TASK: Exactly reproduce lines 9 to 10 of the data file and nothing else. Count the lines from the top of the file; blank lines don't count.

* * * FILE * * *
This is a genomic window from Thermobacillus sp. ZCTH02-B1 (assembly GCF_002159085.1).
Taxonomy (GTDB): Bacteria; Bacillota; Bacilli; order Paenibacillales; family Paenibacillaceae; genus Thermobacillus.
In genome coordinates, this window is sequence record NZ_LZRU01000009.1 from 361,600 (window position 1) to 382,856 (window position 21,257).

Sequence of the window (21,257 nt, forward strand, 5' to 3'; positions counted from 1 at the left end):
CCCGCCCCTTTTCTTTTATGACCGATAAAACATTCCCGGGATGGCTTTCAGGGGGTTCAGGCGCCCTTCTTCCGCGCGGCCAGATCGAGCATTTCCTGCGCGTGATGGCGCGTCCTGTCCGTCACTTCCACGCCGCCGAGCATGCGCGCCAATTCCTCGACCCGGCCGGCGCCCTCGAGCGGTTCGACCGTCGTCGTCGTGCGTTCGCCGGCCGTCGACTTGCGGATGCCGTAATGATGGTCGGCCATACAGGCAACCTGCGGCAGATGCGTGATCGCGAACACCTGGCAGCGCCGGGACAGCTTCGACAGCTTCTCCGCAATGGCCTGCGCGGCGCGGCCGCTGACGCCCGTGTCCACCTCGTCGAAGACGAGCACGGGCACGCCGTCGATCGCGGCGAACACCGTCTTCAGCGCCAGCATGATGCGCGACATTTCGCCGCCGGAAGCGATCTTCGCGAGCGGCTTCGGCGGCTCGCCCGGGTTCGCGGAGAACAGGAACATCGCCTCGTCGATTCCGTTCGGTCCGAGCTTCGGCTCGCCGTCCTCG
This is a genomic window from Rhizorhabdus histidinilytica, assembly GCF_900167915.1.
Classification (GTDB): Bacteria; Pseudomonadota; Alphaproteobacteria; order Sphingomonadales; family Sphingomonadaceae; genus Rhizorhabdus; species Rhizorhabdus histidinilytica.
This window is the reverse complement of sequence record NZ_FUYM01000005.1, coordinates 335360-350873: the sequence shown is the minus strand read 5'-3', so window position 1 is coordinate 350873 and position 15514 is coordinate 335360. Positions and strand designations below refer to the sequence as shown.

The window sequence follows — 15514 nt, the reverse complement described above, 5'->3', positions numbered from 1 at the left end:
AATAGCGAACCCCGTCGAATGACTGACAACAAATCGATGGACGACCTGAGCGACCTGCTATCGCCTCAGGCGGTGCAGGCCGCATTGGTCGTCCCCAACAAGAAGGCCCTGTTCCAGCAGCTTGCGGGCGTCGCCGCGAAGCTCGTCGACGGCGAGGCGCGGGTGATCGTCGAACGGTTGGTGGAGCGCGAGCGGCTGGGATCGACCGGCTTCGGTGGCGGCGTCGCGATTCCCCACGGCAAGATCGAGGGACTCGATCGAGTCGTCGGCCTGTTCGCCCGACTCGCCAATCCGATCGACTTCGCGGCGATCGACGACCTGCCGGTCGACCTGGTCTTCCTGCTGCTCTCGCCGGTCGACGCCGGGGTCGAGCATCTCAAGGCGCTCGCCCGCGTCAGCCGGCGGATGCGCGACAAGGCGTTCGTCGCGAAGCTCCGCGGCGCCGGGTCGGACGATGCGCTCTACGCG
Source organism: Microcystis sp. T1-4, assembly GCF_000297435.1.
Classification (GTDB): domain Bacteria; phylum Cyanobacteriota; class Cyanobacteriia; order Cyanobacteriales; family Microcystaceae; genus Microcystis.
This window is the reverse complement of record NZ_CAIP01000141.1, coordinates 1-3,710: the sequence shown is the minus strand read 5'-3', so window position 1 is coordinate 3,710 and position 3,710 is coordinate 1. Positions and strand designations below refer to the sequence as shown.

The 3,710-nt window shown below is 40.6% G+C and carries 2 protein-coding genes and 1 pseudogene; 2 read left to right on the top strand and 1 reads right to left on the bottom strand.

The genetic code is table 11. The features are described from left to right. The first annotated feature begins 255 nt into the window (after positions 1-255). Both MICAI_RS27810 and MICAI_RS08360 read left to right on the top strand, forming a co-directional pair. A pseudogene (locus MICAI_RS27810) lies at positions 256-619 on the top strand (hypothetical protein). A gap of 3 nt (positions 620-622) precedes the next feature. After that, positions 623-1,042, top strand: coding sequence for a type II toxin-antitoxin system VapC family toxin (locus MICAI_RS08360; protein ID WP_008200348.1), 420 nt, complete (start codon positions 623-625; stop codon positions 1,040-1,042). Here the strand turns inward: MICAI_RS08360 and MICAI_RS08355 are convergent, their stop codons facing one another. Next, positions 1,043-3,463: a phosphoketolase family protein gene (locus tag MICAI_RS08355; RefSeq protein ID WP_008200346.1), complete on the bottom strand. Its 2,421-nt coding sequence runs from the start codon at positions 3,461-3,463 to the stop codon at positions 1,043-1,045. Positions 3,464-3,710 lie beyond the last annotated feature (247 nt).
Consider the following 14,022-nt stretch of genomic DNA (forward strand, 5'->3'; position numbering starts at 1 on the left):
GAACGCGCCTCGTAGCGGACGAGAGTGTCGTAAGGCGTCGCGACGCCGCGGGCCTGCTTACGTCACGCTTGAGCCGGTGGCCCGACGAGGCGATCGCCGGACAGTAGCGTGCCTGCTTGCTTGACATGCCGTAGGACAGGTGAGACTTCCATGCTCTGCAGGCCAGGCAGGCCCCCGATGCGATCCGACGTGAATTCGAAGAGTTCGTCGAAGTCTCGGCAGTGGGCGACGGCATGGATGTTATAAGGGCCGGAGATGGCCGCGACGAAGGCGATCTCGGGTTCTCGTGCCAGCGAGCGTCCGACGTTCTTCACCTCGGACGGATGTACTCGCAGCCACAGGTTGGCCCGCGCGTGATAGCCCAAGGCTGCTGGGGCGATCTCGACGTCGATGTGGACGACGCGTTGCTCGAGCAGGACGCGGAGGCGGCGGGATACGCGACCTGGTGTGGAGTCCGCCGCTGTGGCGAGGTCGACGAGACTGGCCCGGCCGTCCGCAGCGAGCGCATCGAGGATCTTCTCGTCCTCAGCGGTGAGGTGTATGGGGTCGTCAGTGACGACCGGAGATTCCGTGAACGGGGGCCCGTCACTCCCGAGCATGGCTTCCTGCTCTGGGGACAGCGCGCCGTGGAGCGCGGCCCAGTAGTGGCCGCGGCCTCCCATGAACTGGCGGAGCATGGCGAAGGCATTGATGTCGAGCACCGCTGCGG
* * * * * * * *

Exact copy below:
The window sequence follows — 15514 nt, the reverse complement described above, 5'->3', positions numbered from 1 at the left end:
AATAGCGAACCCCGTCGAATGACTGACAACAAATCGATGGACGACCTGAGCGACCTGCTATCGCCTCAGGCGGTGCAGGCCGCATTGGTCGTCCCCAACAAGAAGGCCCTGTTCCAGCAGCTTGCGGGCGTCGCCGCGAAGCTCGTCGACGGCGAGGCGCGGGTGATCGTCGAACGGTTGGTGGAGCGCGAGCGGCTGGGATCGACCGGCTTCGGTGGCGGCGTCGCGATTCCCCACGGCAAGATCGAGGGACTCGATCGAGTCGTCGGCCTGTTCGCCCGACTCGCCAATCCGATCGACTTCGCGGCGATCGACGACCTGCCGGTCGACCTGGTCTTCCTGCTGCTCTCGCCGGTCGACGCCGGGGTCGAGCATCTCAAGGCGCTCGCCCGCGTCAGCCGGCGGATGCGCGACAAGGCGTTCGTCGCGAAGCTCCGCGGCGCCGGGTCGGACGATGCGCTCTACGCG